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From Twitter to Tinder: Social media's biggest hits and misses of 2013

Caitlin McGarry | Jan. 2, 2014
Just because social media is having a major moment doesn't mean every social startup is a success.

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Social media has invaded every aspect of our lives, and in 2013 that fact became more apparent than ever. Have a problem with a company? Tweet at them to solve it. See a billboard on your commute to work? Note the Facebook logo in the lower corner. Beyoncé announces the biggest album of the year where? On Instagram, of course.

Social media isn't disappearing anytime soon, but the rules are still being written and it's anyone's guess as to where we go from this point. Here are the biggest social media triumphs and downfalls of the year.

The hits
Twitter goes public: The top social media story of the year was, without a doubt, Twitter going public. The microblogging service grew from a silly status updater favored by tech-industry insiders to a "global town square" used to foment revolution and report news. (Though silly status updates still abound.) Now it's a publicly traded company expected to return value to shareholders. To make that happen, Twitter needs more users—and therefore more eyeballs on its ads—so its staff is working to make the service and app more user-friendly. Inline images, swipeable timelines, and improvements to the private-message system are designed to bring people in and help them discover reasons to stay.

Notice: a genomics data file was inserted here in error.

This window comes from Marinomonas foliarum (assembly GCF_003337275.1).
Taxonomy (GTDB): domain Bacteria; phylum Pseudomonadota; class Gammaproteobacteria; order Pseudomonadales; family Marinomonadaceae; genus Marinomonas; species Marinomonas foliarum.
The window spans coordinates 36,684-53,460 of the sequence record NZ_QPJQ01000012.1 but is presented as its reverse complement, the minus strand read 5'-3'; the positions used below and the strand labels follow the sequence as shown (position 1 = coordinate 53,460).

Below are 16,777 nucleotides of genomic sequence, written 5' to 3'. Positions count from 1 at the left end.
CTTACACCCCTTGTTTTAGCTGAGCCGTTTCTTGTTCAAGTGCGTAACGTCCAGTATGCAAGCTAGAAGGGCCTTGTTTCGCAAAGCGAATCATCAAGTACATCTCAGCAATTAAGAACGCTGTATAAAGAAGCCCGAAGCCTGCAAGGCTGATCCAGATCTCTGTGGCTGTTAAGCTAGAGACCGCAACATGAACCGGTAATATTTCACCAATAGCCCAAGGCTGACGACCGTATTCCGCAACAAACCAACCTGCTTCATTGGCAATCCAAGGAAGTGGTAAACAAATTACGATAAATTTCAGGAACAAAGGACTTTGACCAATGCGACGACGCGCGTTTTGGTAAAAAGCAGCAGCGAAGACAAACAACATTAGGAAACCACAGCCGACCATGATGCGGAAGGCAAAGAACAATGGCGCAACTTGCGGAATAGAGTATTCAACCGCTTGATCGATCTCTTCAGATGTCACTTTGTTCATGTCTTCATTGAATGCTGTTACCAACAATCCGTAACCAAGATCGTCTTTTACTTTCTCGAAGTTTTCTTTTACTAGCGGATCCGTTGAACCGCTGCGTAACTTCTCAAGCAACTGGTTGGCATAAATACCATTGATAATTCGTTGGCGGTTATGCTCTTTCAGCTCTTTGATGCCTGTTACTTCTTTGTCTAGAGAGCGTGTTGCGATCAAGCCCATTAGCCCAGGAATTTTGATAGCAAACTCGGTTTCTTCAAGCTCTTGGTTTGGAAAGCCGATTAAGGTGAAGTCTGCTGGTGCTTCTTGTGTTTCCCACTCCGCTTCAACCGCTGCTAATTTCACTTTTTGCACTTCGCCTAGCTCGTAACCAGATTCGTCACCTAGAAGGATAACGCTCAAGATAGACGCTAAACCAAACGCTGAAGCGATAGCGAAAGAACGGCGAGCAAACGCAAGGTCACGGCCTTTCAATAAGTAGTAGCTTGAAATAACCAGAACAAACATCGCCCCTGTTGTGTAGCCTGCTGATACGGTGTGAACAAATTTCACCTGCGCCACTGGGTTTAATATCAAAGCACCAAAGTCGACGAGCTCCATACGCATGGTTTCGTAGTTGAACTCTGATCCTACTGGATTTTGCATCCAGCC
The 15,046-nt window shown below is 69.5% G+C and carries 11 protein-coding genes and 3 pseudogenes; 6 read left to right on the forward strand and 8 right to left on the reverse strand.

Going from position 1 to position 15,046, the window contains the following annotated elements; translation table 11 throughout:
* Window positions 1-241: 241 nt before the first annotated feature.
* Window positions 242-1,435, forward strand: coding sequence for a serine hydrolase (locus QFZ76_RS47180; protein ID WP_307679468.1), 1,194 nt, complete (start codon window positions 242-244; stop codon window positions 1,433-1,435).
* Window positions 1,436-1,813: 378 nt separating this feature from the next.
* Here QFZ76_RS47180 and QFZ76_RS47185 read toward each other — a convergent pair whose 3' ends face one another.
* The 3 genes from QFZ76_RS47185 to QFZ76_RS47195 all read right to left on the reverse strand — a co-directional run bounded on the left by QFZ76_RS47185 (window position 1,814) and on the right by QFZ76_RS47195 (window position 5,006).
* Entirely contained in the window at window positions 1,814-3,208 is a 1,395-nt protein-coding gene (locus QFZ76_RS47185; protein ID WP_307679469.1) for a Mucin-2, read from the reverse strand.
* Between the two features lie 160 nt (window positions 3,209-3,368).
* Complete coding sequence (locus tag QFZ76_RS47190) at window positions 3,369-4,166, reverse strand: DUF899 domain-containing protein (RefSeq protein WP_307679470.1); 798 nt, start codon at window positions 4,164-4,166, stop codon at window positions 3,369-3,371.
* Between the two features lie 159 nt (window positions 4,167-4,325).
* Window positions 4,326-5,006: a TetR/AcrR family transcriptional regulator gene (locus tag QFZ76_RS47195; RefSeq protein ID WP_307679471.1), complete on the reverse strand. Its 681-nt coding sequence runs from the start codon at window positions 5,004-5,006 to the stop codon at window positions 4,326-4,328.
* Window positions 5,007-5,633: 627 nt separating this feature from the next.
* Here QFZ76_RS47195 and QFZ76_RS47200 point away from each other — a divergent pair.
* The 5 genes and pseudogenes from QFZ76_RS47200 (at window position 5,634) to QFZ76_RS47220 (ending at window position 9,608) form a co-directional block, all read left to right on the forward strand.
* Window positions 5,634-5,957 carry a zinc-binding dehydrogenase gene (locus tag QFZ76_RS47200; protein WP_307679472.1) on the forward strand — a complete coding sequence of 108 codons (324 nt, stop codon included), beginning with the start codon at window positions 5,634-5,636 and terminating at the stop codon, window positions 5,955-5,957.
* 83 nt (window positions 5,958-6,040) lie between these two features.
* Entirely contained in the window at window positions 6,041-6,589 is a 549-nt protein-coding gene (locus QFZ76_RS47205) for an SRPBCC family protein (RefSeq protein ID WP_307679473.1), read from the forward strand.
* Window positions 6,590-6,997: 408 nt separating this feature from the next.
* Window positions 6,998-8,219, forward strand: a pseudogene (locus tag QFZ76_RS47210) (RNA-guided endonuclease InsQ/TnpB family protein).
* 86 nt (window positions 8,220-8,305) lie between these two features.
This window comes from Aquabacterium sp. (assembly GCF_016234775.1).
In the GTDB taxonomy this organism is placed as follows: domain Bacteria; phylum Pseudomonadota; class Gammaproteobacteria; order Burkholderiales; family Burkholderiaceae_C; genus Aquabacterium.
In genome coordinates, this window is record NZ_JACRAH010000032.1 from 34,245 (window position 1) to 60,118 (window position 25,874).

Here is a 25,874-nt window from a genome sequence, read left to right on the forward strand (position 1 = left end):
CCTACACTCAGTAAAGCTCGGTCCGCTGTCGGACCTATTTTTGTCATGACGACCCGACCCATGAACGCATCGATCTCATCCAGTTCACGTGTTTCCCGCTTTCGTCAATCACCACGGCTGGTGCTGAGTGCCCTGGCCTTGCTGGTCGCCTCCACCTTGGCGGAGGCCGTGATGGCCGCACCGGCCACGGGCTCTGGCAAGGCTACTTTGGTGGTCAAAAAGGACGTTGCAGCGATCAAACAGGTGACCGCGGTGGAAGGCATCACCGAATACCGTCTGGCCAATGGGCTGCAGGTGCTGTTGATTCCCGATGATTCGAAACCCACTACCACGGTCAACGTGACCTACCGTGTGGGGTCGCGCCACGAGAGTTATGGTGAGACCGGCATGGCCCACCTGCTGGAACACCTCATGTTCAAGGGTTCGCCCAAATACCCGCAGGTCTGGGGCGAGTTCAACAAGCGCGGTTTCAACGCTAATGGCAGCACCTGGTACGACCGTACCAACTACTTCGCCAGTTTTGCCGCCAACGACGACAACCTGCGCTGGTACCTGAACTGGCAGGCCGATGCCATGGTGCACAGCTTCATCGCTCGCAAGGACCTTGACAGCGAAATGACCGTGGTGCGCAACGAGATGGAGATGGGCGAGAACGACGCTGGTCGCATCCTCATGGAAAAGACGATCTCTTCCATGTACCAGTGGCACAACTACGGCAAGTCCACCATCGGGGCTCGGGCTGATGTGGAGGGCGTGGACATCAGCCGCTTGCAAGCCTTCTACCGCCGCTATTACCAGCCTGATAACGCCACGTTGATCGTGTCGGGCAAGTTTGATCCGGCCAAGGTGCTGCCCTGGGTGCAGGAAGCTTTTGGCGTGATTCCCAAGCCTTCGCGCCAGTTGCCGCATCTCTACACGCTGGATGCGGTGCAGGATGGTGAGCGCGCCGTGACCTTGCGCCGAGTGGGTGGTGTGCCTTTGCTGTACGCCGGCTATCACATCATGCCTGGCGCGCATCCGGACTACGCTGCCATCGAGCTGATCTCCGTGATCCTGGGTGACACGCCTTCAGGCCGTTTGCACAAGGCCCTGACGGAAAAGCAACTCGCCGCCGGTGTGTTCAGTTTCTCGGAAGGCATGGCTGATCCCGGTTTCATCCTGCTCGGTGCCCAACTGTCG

Tumblr's big payday: When Yahoo scooped up Tumblr for $1.1 billion in May, it seemed like a curious match. Actually, it still does. But Yahoo CEO Marissa Mayer knew that Tumblr's youthful, GIF-addicted audience could provide a much-needed shot in the arm for her dinosaur of a company. So far, Yahoo hasn't done much to change Tumblr—an ad here, an ad there. But the personal-blogging site remains mostly the same, which is good news for users. For now. Next year, everything could change.

Vine launches: While Twitter was heads-down toward the end of the year, focused on going public and making all the money, the social network kicked off 2013 by surprising everyone with a new venture: Vine. The 6-second video-sharing app quickly became a smash hit, attracting artists, actors, comedians, and creative types who viewed 6 seconds as a challenge instead of a restriction. Despite fierce competition from Instagram, Vine continued to thrive, adding new features and expanding its reach from iOS to Android and Windows Phone, too.

Instagram's new features: If you thought Instagram would rest lazily on the $1 billion bed of money Facebook made for the photo-sharing app, you thought wrong. Instagram in 2013 comfortably cruised from 80 million to 150 million monthly active users, half of whom check their feeds daily. The app has become a mainstay of the social routine because it continues to be interesting. After watching Vine become a social media darling, Instagram rolled out its own video product. After seeing Snapchat capture the hearts of teens across the country, Instagram introduced its own direct-messaging feature, Instagram Direct. Some people think Instagram is merely aping whatever its competitors are doing, and that may be true—but no one can deny that the end result is a great social experience.


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